I lost around 200 bitcoins in the first "crash"; it was very early on. Not widely reported.
I hope this guy spends some time in the slammer.
People also forget that such things happen with more than just Bitcoins. I wonder how much was lost when "The Donald" had his crash, and then somehow lept back up as rich as before as if he had just moved other people's money into a secret account.
There are a lot of such crooks about.
If you have another example *in practice* please supply it.
Given the mass incompetence of how Gox was run
If people didn't mangle the name there should be no surprise - it's "MT GOX" as in "Magic The Gathering Online eXchange" - a card trading site for fucks sake people.
Typos like the one in the summary ("mount" Gox) and people referring to it as Gox without knowing why are part of the confusion that led to a reputation the site did not deserve. Hobby level bitcoin stuff behaved as expected. "Mass incompetence" in only perceived by people that thought it was a bank or some other thing it is not. It's like accusing a terrier for being incompetent because it can't do a drum solo.
Last year I had one idiot ask to put the phone system he was sometimes called out to work on onto the internet with telnet access - with no password! Another wanted direct RDP access to a machine over the internet. Neither of course seemed to have heard of a VPN or gave a shit about security - people who actually do what these idiots say are probably going to get burnt within days with the number of bots out there scanning for stuff.
Congress decided by giving the FCC the authority. In a nation of over 300 million people no legislative assembly could ever hope to directly deal with every possible permutation of policy decision or interpretation. I doubt there has been a legislaturw since the rise of the nation state that could.
Indeed, Titan the easiest large world to explore by drone, so long as they tolerate the cryogenic conditions. A highly efficient version could potentially fly continuously just on RTG power (there have been proposals along these lines), although anything adapted to deal with the added weight / inefficiency of hardware to carefully land, collect samples, carry them, etc would probably have to use flight batteries.
I called you daft for not understanding the concept that someone who runs a swapping service station covers all costs related to their business activities and rolls them into what they charge for service, just like every other business does. I fail to see what is hard about this for you to understand. The answer to "who pays for X cost" is *always* "the service provider, with the costs indirectly passed on to their customers via the rate charged".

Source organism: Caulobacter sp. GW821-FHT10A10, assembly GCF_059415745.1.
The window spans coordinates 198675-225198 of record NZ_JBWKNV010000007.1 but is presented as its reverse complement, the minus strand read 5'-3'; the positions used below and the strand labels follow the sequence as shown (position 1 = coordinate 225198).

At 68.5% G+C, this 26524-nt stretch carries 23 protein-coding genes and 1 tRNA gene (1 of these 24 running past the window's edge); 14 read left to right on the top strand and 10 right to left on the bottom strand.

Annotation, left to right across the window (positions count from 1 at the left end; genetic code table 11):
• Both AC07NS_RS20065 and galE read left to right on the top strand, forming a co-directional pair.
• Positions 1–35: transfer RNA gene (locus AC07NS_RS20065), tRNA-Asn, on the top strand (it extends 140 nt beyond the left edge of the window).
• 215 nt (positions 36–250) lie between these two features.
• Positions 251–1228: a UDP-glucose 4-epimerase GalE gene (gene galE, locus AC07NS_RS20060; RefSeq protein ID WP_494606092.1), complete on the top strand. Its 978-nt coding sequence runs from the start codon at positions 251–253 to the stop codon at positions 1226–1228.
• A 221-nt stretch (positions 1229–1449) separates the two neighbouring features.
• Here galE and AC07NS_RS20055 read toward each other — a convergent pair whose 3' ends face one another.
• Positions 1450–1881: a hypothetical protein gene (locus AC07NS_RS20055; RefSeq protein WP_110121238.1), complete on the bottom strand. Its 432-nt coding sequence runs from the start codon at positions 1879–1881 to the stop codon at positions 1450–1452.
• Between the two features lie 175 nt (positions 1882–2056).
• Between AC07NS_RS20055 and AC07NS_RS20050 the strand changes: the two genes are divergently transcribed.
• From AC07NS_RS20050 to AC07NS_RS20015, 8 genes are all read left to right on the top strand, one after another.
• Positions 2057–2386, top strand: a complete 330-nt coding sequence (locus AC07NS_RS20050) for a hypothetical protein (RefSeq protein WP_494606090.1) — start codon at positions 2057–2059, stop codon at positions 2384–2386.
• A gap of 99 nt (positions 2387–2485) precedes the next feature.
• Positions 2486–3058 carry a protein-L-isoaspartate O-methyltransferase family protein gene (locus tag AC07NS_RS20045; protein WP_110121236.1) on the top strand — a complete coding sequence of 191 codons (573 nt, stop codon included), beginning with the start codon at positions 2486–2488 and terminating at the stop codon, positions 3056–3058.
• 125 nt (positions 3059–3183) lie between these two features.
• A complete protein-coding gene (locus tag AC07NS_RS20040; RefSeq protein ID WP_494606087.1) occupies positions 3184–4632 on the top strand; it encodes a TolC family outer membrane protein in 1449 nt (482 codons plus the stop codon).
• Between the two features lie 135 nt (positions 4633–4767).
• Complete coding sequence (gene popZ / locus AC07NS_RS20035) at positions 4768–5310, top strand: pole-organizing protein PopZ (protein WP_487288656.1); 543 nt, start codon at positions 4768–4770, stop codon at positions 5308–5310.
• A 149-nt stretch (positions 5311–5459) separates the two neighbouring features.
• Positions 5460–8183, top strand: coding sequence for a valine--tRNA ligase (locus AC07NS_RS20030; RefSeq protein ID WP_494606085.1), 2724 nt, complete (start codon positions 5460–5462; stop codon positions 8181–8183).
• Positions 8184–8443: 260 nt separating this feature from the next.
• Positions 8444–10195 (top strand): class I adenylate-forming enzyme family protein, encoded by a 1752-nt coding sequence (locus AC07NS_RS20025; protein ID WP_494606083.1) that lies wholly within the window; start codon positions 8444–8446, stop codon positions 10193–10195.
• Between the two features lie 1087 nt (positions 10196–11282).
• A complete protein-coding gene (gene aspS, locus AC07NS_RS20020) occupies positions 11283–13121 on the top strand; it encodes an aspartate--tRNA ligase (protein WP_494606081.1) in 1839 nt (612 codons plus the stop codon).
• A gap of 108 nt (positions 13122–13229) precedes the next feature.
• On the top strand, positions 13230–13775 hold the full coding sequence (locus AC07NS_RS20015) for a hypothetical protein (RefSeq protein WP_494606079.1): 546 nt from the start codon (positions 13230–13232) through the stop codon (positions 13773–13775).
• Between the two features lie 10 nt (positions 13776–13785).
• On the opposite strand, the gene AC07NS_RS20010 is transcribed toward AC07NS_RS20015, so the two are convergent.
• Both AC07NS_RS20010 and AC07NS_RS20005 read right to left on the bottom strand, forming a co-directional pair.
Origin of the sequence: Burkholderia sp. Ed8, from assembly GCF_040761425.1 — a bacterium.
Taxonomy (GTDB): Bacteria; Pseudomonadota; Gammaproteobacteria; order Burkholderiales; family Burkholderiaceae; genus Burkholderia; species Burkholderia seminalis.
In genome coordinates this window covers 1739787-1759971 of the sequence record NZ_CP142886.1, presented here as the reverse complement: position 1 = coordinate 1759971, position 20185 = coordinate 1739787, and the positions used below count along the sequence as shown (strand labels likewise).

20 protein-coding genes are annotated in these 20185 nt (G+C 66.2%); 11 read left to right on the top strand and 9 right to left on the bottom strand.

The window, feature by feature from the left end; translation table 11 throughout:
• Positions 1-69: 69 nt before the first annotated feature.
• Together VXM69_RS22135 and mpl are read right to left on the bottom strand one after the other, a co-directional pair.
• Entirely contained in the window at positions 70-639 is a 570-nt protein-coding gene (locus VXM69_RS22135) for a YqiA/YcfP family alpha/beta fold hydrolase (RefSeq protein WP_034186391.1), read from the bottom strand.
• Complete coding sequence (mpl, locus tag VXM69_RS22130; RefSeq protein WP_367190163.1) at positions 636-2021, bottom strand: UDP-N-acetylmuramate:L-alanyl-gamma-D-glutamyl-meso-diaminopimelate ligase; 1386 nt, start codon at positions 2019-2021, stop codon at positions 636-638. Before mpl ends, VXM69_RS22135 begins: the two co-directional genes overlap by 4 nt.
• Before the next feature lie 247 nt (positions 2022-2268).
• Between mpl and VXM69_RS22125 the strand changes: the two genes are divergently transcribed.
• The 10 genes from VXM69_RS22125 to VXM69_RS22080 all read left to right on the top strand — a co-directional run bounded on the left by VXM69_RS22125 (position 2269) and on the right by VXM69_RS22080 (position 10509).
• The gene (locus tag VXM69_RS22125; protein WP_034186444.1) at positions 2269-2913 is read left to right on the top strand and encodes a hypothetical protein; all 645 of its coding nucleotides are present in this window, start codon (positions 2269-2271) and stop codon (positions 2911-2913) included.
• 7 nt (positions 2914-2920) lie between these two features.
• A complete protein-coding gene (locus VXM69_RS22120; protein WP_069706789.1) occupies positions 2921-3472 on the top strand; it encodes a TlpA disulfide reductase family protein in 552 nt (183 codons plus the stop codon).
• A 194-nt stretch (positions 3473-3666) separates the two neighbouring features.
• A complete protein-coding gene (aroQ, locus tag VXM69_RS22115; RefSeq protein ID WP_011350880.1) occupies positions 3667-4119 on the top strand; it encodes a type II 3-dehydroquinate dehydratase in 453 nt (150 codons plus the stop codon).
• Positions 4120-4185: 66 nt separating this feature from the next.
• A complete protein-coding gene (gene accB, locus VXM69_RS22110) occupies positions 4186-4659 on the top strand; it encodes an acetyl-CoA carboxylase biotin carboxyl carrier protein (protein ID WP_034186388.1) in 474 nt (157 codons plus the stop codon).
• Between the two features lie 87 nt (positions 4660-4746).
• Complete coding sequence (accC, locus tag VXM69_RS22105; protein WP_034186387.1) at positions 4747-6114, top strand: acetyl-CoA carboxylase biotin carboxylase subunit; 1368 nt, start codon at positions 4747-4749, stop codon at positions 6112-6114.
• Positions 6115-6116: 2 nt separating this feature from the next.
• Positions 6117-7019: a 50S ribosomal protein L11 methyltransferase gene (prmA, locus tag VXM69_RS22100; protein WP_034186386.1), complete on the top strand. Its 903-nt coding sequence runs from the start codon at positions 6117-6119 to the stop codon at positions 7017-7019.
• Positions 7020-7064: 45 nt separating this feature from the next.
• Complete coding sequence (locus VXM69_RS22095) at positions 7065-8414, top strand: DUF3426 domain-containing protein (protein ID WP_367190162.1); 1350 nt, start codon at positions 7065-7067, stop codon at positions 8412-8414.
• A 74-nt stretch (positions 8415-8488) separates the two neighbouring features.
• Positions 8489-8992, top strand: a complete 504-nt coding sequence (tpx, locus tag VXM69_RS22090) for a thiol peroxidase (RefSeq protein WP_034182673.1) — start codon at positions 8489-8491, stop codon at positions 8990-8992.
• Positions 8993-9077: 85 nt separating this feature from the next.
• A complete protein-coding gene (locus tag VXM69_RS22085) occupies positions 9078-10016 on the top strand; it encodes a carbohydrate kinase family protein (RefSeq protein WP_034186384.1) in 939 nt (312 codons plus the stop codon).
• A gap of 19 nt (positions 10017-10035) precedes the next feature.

Really, you think that bad fuel can't damage an engine? It can and does. And it's the supplier who ultimately bears the cost. No, "bad electricity" is not a proper analogy (although your sarcasm in this regard is funny given how many devices are damaged by surges every year); a gas station fuels vehicles by insertung fuel into them, while a swapping station fuels vehicles by inserting pre-charged batteries into them. Batteries correspond to fuel in this context.
In what world do you live where car parts are regularly inspected by the manufacturer after being installed into the vehicle? Cars have hundreds if not thousands of parts more safety critical than a battery pack, and yes, manufacturers *are* liable if their failure modes due to damage pose an unreasonable risk of injury. Think of a famous failure case - say, for example, the Ford Pinto fires. Were the gas tanks defective? Nope. But the cars had an unacceptably bad failure mode in certain types of crashes, and it fell on the manufacturer to fix it - as it always does. A part must meet its use case, and if its use case is "deliver electricity from a swappable system and not burn the vehicle down if damaged", it has to contain the necessary safety systems to do that.
Lastly, you're still stuck in bizarro world where ICE vehicles full of combustible fuel are incombustible, whereas EVs with no combustable fuel and more often than not with batteries less flammable than a block of cheese (once again: *not all li-ions are the same*!) burst into flames left and right. Meanwhile, in the reality that the rest of us live in, the opposite is true. Heck, last summer I saw a flaming hulk of a passenger car with fire crews trying to put it out to extract the burned bodies of the two tourists who had been driving it. Meanwhile, Teslas and Leafs have been in many wrecks - go to Google Images and search for "crash tesla" or "crash leaf". Where are the fires from these oh-so-flammable vehicles? Yes, they have happened, but at a much lower per-vehicle rate than gasoline cars according to NTSB stats. Sorry, but your fire conceptions are just not based in reality.
I consider it an opt-out, because if you just click Next, your previous settings are changed.
Personally I rather liked the 8.1 way, which was kinda similar to how Android does things if you haven't set a preference yet - applications could cause a dialog to appear that showed them the available applications to do X and set one of them as the default.
I'd like Microsoft to change it back to that. Who knows, if we put enough pressure on them, rather than demand they stop beating their wives, they might do it.
I'm really concerned that it might give children autism! I mean, imagine surviving an almost guaranteed fatal case of hemorrhagic fever, and the becoming autistic?
I think we have to ask ourselves "Would Jenny McCarthy give her ebola-stricken child this vaccine?"